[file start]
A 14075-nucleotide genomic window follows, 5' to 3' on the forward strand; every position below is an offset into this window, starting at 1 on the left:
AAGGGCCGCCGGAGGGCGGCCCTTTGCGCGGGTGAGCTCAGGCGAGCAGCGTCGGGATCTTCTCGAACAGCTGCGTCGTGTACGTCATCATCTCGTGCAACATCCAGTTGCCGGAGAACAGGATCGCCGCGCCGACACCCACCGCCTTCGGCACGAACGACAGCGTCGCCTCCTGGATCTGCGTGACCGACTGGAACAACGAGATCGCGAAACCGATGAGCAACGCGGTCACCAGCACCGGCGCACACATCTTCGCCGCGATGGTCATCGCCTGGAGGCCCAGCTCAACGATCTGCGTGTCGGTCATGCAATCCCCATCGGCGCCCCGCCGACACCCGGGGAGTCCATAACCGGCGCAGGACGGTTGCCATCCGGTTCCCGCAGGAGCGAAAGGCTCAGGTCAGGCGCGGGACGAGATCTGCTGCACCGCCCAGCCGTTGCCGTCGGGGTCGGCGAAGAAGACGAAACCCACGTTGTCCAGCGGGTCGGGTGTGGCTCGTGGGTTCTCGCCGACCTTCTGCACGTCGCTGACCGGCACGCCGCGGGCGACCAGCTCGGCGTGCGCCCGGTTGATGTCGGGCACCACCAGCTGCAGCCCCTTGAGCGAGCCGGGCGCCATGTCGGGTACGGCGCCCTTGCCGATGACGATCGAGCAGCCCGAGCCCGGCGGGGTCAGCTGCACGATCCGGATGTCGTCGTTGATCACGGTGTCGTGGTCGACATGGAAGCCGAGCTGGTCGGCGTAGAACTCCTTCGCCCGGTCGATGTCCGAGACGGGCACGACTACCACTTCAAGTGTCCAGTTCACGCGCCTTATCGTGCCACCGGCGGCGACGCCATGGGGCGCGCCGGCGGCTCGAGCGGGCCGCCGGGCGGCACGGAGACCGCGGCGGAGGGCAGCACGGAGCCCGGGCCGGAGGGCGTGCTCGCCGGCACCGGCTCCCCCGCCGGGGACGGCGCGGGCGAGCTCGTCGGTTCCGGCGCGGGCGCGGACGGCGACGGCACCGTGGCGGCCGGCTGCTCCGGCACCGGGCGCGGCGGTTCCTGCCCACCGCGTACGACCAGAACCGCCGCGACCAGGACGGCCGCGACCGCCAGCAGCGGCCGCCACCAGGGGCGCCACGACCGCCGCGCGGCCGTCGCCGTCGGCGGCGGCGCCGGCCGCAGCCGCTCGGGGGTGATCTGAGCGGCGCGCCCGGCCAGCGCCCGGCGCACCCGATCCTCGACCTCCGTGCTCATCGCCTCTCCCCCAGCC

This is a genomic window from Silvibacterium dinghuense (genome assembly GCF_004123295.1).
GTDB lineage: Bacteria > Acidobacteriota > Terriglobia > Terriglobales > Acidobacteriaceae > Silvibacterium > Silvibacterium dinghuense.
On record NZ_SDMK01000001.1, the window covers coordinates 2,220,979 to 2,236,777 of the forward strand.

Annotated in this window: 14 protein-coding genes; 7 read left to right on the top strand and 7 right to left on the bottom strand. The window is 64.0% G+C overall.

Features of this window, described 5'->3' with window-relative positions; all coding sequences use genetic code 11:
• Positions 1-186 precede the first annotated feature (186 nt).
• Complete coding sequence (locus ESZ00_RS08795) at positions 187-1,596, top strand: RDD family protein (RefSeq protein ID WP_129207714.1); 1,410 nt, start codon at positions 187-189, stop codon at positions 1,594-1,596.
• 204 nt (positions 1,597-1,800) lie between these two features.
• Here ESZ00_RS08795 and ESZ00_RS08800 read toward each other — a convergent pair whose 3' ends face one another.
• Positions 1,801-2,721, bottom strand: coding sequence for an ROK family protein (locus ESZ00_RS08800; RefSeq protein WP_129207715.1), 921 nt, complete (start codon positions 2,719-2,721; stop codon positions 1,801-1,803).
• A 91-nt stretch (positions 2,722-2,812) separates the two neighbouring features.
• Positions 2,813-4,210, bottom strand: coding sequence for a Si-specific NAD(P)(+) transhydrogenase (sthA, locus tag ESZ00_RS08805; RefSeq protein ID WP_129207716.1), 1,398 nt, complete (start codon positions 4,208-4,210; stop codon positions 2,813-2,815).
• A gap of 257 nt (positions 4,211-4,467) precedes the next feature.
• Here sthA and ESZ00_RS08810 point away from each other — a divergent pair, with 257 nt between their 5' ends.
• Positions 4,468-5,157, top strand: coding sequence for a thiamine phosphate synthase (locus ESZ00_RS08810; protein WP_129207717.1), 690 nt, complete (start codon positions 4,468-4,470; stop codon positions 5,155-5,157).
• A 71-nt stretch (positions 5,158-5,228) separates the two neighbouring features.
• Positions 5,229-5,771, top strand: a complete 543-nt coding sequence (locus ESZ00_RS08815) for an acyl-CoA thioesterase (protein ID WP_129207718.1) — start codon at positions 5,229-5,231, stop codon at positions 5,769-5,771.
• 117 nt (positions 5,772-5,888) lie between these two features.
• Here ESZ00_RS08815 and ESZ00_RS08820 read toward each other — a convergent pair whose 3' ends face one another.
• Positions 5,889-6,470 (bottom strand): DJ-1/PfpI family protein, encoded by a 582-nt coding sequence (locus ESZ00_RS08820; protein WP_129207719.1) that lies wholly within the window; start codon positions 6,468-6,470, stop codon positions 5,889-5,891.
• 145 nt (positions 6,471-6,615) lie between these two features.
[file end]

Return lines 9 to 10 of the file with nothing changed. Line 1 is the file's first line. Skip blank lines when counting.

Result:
• Complete coding sequence (locus ESZ00_RS08795) at positions 187-1,596, top strand: RDD family protein (RefSeq protein ID WP_129207714.1); 1,410 nt, start codon at positions 187-189, stop codon at positions 1,594-1,596.
• 204 nt (positions 1,597-1,800) lie between these two features.